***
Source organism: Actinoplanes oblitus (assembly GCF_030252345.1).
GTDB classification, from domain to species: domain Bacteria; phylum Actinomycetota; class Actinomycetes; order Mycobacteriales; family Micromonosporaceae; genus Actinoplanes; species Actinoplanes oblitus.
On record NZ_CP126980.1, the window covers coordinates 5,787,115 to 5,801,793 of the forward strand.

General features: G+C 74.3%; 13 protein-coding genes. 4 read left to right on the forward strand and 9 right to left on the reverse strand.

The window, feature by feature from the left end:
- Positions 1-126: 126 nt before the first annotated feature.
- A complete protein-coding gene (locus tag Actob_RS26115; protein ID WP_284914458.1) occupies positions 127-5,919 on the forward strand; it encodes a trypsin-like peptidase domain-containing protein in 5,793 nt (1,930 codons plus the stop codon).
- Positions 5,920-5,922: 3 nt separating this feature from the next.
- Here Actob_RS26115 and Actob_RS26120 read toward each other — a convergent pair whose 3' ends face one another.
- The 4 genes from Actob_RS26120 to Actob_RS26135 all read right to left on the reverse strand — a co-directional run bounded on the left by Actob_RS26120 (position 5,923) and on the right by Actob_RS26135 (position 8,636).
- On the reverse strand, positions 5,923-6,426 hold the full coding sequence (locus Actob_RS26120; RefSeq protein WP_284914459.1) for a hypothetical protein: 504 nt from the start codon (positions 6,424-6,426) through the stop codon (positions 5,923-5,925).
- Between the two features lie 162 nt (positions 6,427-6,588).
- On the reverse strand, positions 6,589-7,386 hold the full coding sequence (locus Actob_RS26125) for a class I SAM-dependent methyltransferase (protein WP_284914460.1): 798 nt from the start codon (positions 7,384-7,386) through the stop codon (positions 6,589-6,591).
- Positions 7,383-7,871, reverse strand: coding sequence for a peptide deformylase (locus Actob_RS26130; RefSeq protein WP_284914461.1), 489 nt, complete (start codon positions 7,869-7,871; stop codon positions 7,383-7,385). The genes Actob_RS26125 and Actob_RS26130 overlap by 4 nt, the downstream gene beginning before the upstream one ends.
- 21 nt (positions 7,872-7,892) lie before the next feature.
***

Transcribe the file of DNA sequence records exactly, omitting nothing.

Source organism: Actinoplanes oblitus (assembly GCF_030252345.1).
GTDB classification, from domain to species: domain Bacteria; phylum Actinomycetota; class Actinomycetes; order Mycobacteriales; family Micromonosporaceae; genus Actinoplanes; species Actinoplanes oblitus.
On record NZ_CP126980.1, the window covers coordinates 5,787,115 to 5,801,793 of the forward strand.

General features: G+C 74.3%; 13 protein-coding genes. 4 read left to right on the forward strand and 9 right to left on the reverse strand.

The window, feature by feature from the left end:
- Positions 1-126: 126 nt before the first annotated feature.
- A complete protein-coding gene (locus tag Actob_RS26115; protein ID WP_284914458.1) occupies positions 127-5,919 on the forward strand; it encodes a trypsin-like peptidase domain-containing protein in 5,793 nt (1,930 codons plus the stop codon).
- Positions 5,920-5,922: 3 nt separating this feature from the next.
- Here Actob_RS26115 and Actob_RS26120 read toward each other — a convergent pair whose 3' ends face one another.
- The 4 genes from Actob_RS26120 to Actob_RS26135 all read right to left on the reverse strand — a co-directional run bounded on the left by Actob_RS26120 (position 5,923) and on the right by Actob_RS26135 (position 8,636).
- On the reverse strand, positions 5,923-6,426 hold the full coding sequence (locus Actob_RS26120; RefSeq protein WP_284914459.1) for a hypothetical protein: 504 nt from the start codon (positions 6,424-6,426) through the stop codon (positions 5,923-5,925).
- Between the two features lie 162 nt (positions 6,427-6,588).
- On the reverse strand, positions 6,589-7,386 hold the full coding sequence (locus Actob_RS26125) for a class I SAM-dependent methyltransferase (protein WP_284914460.1): 798 nt from the start codon (positions 7,384-7,386) through the stop codon (positions 6,589-6,591).
- Positions 7,383-7,871, reverse strand: coding sequence for a peptide deformylase (locus Actob_RS26130; RefSeq protein WP_284914461.1), 489 nt, complete (start codon positions 7,869-7,871; stop codon positions 7,383-7,385). The genes Actob_RS26125 and Actob_RS26130 overlap by 4 nt, the downstream gene beginning before the upstream one ends.
- 21 nt (positions 7,872-7,892) lie before the next feature.